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What Diseases Can be Detected in an Eye Exam?

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A female optometrist performs a slit lamp exam on an older male patient sitting across from her.

Consistency is vital when it comes to eye care. A consistent eye exam schedule can help your optometrist stay up-to-date with your vision and determine if any diseases are developing.

Eye diseases can sometimes develop with little to no symptoms, and proper vision care is essential. 

Let’s look at what diseases can be detected during your eye exam, including how frequently you should schedule an exam. 

Scheduling An Eye Exam

Your eyes are fragile and delicate, requiring specialized care from eye care professionals. Consistent eye exams should become an essential part of your schedule. Your optometrist can help you learn how your eyes work and determine your unique prescription. 

For low-risk adults 18–64 and senior adults age 65+, we recommend visiting us for an eye exam annually. High-risk adults may need to see their optometrist for more frequent exams. You may be considered high-risk if you:

  • Have an eye disease or a family history of eye disease
  • Have a high or progressive refractive error
  • Have had eye surgery or an eye injury
  • Work a visually demanding job

Changes can occur in your vision as a natural part of the aging process. Regular eye exams allow your optometrist to monitor these changes, update your prescription, or prepare a treatment plan if needed. 

Children’s Eye Exams

Good vision care habits are developed from a young age. Early eye exams can help your children’s visual development and allow your optometrist to assess your child’s:

The recommended frequency of eye exams for your children are:

  • Having their first eye exam at 1 years old
  • At least 1 exam between 3 and 5 years of age
  • An eye exam every 1–2 years for school-age children

A comprehensive eye examination can also help your optometrist detect developing eye diseases

A close up of an aging eye with cataracts.

Catching Eye Disease Early

Eye diseases can target the sensitive areas of your eyes and cause damage that can potentially lead to vision loss or blindness

Eye exams are also helpful in the detection of other health conditions such as diabetes, heart conditions, and lupus. 

Let’s explore some common eye diseases that your optometrist can help diagnose and manage. 

Glaucoma

Glaucoma is a group of eye diseases that damage the optic nerve. This damage can lead to vision loss that cannot be recovered.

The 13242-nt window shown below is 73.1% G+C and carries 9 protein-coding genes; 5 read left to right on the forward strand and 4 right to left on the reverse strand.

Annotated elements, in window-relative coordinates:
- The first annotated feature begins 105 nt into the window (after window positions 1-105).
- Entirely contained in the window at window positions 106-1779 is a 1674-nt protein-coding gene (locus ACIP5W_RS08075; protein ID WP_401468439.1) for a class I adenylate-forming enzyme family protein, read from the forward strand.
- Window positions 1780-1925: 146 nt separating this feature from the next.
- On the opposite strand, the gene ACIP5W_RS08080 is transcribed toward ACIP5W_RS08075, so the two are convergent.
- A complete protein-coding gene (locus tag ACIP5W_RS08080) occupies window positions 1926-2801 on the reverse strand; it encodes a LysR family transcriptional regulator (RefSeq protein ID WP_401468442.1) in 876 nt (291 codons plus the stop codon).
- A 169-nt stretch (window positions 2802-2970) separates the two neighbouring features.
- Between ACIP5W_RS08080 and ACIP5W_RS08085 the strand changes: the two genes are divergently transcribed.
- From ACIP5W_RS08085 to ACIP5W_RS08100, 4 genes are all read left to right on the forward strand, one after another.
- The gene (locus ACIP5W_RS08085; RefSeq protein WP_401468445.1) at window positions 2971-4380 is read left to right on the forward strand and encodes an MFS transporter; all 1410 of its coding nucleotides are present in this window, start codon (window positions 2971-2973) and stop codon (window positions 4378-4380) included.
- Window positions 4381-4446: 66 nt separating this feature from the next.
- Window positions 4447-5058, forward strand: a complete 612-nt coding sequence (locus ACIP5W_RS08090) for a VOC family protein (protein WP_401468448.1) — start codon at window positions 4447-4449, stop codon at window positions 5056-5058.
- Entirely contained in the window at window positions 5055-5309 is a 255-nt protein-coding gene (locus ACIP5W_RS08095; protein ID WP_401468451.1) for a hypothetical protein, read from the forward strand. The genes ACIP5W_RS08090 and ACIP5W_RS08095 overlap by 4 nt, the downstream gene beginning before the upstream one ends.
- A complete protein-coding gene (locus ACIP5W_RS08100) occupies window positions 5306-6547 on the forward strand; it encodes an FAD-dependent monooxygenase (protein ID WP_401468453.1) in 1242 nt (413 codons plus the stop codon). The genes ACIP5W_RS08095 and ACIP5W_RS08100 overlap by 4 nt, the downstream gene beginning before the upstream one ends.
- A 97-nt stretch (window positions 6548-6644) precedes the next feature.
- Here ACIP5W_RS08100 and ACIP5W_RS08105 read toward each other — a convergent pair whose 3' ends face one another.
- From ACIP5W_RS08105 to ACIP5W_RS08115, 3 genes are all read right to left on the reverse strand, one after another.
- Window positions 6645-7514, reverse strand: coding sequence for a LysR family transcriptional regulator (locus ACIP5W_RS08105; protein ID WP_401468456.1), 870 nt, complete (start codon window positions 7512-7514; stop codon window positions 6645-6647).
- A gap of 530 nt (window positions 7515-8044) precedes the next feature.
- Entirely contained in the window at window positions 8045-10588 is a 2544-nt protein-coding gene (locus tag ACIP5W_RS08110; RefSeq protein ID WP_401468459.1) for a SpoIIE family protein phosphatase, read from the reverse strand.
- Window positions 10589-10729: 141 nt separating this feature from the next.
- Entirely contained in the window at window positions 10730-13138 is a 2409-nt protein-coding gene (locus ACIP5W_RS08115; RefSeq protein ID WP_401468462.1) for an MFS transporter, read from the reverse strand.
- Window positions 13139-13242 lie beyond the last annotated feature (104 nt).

Glaucoma can develop when too much fluid pressure builds up inside your eye. This increase in eye pressure is referred to as intraocular pressure. This pressure can damage the optic nerve and result in a disruption of image transmission to your brain.

Age-Related Macular Degeneration (AMD)

Age-related macular degeneration (AMD) is an eye disease that blurs your central vision. AMD occurs when aging causes damage to your macula, which is responsible for sharp, straight-ahead vision. 

There are 2 main types of AMD, dry AMD and wet AMD.

Cataracts

A cataract occurs when the usually clear lens of your eye becomes clouded. Cataracts eventually cause your vision to become cloudy and obscured in the affected eye. As a result, cataracts can make it difficult to perform daily activities such as reading or driving a vehicle. 

As the disease develops, prescription glasses can help you overcome cataracts, but as time progresses, your symptoms may worsen, and surgery is required

With consistent eye exams, quick diagnosis and management, your optometrist can assist with slowing, stopping, or preventing vision loss. 

Diagnosing eye disease at its earliest stage is essential to preserve your vision. 

Maintaining Consistency

Consistent eye exams can help your optometrist determine more than just your prescription. Eye exams are a way for your eye care professional to search for irregularities in your vision and determine if eye diseases or other medical conditions are forming. Book an appointment with your optometrist at Arena Eyeworks to schedule an eye exam today to help preserve your vision.

Written by MATTHEW S. LANGFORD

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